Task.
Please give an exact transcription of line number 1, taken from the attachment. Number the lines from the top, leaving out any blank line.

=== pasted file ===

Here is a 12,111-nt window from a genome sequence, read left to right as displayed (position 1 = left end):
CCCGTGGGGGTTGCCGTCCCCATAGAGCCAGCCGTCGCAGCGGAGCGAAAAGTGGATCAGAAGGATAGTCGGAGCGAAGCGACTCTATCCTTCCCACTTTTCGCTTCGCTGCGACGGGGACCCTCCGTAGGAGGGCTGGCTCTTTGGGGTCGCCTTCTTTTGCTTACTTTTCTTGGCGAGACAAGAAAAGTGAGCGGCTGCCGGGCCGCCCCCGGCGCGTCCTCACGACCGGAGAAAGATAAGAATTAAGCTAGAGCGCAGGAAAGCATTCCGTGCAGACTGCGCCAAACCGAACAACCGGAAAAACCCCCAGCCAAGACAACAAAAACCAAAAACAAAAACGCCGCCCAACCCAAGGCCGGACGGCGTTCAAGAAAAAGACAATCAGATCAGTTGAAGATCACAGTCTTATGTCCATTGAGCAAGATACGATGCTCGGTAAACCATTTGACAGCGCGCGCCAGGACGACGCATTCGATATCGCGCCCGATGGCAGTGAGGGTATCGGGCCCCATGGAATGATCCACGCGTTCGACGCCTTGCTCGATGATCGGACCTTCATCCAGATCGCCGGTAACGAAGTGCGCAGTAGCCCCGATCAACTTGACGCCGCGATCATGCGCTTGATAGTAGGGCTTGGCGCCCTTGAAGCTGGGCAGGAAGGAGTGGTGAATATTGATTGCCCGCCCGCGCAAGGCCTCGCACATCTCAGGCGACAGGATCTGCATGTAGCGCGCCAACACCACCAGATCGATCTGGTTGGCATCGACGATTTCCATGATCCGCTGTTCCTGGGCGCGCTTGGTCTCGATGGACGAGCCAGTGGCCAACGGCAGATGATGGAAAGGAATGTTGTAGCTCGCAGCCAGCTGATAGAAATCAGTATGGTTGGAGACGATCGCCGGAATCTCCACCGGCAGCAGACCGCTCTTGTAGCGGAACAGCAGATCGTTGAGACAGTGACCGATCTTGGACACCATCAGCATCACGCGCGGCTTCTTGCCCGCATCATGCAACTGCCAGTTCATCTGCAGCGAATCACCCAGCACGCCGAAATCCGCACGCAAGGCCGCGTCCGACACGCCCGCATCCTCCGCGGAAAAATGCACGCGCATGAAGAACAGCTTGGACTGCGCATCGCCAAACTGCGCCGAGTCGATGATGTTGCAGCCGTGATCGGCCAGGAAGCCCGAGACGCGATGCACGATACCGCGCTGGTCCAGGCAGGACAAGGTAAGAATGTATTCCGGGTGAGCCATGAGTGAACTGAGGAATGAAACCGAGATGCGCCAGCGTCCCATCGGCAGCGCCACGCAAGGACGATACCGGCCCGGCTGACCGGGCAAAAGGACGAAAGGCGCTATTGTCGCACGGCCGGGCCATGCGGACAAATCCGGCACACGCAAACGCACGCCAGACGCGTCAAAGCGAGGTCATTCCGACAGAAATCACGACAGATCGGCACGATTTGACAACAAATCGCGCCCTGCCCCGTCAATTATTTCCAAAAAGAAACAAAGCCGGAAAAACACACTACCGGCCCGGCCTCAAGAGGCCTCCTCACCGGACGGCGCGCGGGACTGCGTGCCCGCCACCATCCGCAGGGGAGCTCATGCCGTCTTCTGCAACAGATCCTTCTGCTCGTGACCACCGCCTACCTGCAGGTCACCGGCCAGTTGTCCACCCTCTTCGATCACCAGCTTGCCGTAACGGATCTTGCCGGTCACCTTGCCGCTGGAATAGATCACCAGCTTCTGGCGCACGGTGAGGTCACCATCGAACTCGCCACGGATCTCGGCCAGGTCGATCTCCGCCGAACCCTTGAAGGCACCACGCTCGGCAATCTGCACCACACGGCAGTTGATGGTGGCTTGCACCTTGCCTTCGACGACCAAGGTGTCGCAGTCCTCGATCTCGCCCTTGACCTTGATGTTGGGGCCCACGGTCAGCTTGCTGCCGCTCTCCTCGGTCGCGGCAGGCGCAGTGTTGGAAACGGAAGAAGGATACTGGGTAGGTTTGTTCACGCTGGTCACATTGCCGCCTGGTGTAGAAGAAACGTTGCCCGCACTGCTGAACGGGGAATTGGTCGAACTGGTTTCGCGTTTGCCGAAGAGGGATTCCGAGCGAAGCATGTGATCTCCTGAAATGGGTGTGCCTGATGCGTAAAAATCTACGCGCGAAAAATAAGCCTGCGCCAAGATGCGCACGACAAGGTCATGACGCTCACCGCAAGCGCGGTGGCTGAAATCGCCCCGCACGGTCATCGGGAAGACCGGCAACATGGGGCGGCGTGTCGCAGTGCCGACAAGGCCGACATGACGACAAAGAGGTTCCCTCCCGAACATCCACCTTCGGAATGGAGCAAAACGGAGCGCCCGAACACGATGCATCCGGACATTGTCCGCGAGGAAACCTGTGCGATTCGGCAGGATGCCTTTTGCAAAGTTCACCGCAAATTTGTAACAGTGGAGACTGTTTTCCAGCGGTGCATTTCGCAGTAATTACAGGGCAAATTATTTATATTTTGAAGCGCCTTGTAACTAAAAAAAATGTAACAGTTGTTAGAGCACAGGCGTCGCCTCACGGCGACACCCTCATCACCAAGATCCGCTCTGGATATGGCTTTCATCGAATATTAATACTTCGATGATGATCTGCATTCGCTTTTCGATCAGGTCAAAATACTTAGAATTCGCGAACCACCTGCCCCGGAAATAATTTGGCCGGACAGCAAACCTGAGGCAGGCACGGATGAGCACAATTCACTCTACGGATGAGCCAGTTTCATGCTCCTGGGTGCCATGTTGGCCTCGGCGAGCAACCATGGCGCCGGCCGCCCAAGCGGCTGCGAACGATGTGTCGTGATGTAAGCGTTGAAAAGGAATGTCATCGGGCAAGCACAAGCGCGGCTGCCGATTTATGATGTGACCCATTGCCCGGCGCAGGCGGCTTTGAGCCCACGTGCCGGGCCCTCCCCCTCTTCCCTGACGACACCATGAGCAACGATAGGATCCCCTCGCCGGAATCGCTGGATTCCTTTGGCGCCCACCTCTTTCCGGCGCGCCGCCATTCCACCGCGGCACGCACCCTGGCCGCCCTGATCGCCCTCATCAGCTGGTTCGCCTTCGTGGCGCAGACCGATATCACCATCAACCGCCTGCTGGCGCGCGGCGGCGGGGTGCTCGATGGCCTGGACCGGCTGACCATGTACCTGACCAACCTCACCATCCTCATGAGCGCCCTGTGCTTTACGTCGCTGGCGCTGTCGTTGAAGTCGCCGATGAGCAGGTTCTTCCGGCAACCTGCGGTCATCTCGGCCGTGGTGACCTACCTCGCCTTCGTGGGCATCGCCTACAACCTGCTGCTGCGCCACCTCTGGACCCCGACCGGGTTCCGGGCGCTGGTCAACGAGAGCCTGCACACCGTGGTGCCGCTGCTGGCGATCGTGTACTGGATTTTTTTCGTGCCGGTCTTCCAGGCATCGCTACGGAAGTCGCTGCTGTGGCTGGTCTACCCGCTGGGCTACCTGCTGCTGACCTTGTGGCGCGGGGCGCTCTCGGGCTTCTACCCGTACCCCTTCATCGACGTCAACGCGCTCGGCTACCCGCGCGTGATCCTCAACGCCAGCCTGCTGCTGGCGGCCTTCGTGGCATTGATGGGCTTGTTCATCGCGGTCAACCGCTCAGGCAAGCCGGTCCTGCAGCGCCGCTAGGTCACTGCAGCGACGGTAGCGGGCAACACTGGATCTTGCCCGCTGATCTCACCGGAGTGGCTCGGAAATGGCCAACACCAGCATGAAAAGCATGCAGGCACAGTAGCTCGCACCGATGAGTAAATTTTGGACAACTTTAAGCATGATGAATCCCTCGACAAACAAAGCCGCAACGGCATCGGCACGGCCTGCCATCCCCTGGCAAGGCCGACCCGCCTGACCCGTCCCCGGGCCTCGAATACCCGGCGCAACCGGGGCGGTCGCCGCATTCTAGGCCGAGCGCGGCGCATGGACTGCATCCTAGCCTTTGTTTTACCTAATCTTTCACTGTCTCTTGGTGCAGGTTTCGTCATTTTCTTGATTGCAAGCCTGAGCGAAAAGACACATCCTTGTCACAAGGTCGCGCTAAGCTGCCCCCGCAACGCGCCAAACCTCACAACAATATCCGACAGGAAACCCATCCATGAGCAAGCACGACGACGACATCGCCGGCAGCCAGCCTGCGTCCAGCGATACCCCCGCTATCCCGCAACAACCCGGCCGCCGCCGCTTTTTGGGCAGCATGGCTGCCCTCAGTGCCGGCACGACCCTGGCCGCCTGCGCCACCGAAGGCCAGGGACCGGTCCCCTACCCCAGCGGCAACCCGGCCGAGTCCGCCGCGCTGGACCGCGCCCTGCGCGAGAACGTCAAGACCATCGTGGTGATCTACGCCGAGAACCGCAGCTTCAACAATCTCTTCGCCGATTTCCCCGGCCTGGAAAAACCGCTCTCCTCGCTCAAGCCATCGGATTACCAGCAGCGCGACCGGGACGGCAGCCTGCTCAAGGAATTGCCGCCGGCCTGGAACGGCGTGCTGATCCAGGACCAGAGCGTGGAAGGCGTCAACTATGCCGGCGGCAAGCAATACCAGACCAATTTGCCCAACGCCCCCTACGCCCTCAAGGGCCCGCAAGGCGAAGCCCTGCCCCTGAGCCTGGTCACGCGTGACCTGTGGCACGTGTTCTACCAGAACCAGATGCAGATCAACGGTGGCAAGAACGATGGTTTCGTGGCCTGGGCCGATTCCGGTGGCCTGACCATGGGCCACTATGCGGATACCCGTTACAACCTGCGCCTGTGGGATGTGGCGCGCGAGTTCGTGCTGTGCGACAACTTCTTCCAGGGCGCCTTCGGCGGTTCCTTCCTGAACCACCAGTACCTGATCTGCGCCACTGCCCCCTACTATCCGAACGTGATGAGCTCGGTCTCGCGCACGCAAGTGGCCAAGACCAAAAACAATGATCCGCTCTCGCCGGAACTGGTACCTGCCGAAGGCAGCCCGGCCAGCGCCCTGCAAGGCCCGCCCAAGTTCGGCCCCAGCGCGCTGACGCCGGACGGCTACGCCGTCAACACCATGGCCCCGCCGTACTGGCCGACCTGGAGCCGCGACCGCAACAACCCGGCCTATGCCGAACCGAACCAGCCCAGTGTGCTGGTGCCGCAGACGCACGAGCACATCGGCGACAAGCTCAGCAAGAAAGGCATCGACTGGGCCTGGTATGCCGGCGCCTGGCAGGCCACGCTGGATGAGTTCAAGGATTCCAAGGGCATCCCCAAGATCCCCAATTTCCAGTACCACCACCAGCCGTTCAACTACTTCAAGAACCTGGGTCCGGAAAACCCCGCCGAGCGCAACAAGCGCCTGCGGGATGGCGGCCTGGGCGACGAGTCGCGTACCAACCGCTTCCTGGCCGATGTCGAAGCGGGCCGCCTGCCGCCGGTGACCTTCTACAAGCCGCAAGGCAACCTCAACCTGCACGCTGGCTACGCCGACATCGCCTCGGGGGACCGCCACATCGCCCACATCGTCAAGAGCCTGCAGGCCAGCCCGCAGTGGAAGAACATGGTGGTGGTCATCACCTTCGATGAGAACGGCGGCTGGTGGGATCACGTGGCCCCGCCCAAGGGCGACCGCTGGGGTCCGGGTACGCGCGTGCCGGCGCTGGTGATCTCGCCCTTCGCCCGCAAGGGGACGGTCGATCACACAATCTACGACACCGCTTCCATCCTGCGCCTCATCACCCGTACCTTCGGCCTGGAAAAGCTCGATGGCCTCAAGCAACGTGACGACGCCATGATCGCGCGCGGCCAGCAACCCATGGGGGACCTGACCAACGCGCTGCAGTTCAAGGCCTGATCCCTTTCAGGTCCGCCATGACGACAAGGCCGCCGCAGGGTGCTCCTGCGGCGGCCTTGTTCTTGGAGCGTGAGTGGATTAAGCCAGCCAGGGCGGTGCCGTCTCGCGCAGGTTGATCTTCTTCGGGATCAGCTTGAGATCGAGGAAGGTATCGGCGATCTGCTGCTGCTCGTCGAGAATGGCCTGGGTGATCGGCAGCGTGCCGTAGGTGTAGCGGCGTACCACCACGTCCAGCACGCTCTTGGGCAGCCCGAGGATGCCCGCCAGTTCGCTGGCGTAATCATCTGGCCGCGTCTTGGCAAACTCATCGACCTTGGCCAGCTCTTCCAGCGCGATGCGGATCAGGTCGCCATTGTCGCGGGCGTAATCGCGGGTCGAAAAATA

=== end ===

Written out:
Here is a 12,111-nt window from a genome sequence, read left to right as displayed (position 1 = left end):